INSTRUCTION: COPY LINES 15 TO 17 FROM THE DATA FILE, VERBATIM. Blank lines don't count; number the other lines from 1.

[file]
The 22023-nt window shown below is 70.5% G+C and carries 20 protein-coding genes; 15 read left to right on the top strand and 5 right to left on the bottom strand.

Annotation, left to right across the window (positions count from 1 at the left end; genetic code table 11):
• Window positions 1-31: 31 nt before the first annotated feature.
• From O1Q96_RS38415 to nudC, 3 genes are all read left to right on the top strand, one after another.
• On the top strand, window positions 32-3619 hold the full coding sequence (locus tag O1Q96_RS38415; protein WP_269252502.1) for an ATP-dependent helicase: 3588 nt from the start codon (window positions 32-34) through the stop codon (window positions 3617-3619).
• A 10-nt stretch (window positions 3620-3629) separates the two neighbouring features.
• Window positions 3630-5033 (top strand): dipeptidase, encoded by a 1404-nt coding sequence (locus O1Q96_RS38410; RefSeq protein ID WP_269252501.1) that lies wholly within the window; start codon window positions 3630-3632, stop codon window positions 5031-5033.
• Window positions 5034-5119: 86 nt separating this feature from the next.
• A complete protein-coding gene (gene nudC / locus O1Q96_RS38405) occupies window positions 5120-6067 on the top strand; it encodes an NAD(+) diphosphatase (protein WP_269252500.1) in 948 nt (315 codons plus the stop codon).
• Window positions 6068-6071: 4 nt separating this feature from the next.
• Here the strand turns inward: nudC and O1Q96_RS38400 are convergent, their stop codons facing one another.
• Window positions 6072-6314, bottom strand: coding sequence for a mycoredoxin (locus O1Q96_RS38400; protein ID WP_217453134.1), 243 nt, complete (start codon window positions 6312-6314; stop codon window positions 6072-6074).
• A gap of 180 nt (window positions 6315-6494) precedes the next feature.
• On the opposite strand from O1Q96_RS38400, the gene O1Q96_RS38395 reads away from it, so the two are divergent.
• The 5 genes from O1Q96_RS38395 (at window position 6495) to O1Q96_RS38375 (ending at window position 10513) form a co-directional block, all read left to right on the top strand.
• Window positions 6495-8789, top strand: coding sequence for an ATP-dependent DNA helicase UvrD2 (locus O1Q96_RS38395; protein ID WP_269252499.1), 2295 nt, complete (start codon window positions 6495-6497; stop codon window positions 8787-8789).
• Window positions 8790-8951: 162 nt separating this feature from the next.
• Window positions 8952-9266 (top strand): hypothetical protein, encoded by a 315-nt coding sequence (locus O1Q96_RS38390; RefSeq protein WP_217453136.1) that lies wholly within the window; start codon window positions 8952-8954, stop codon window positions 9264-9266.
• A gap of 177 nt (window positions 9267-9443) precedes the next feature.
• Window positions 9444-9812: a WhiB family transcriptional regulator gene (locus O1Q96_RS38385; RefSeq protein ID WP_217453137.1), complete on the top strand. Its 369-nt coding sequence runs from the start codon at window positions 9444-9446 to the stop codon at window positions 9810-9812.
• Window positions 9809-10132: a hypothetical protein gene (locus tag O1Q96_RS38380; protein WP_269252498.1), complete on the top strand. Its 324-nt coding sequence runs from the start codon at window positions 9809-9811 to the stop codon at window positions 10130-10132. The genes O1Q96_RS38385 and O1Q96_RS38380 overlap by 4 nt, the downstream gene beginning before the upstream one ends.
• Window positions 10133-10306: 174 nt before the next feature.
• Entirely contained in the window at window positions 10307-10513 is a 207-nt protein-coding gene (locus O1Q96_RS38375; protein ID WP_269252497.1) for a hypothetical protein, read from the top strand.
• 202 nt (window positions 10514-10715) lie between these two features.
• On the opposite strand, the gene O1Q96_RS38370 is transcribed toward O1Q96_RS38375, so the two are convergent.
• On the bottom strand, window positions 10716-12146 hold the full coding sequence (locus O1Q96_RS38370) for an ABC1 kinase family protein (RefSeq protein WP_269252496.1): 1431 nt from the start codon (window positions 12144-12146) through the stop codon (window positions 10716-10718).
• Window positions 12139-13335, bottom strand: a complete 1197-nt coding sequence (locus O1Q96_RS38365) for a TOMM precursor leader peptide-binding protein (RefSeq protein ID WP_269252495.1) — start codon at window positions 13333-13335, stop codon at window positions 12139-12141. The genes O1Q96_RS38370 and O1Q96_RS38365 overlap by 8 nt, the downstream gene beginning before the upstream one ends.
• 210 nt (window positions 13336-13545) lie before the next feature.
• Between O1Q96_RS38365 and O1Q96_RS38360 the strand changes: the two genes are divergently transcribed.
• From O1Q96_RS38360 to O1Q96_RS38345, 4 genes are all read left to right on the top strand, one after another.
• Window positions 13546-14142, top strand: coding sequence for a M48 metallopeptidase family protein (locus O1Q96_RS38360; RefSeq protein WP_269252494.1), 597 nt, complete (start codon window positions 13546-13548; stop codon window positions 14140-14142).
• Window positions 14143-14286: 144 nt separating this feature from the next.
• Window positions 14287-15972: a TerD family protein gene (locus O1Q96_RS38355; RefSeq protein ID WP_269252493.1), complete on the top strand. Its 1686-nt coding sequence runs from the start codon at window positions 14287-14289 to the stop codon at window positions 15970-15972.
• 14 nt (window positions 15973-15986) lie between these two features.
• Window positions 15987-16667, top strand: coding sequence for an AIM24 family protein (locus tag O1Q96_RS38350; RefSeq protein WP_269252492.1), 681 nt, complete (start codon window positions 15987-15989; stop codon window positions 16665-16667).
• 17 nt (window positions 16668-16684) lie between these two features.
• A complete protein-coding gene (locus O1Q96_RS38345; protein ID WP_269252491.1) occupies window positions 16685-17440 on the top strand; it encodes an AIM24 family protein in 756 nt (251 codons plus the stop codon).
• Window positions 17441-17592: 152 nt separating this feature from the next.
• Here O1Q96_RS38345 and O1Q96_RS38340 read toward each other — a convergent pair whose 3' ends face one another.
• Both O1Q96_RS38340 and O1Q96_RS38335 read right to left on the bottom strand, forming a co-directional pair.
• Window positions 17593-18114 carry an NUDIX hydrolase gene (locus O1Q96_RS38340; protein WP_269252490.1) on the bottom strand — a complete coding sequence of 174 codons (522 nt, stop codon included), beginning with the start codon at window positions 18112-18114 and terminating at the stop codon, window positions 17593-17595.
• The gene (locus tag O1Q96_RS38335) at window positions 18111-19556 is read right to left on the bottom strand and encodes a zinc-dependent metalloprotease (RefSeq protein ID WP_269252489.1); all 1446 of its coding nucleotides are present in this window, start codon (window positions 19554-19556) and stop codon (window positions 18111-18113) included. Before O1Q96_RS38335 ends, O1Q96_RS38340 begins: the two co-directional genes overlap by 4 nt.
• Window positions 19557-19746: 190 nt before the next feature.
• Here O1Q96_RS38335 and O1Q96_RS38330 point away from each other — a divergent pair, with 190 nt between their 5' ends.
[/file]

• The 5 genes from O1Q96_RS38395 (at window position 6495) to O1Q96_RS38375 (ending at window position 10513) form a co-directional block, all read left to right on the top strand.
• Window positions 6495-8789, top strand: coding sequence for an ATP-dependent DNA helicase UvrD2 (locus O1Q96_RS38395; protein ID WP_269252499.1), 2295 nt, complete (start codon window positions 6495-6497; stop codon window positions 8787-8789).
• Window positions 8790-8951: 162 nt separating this feature from the next.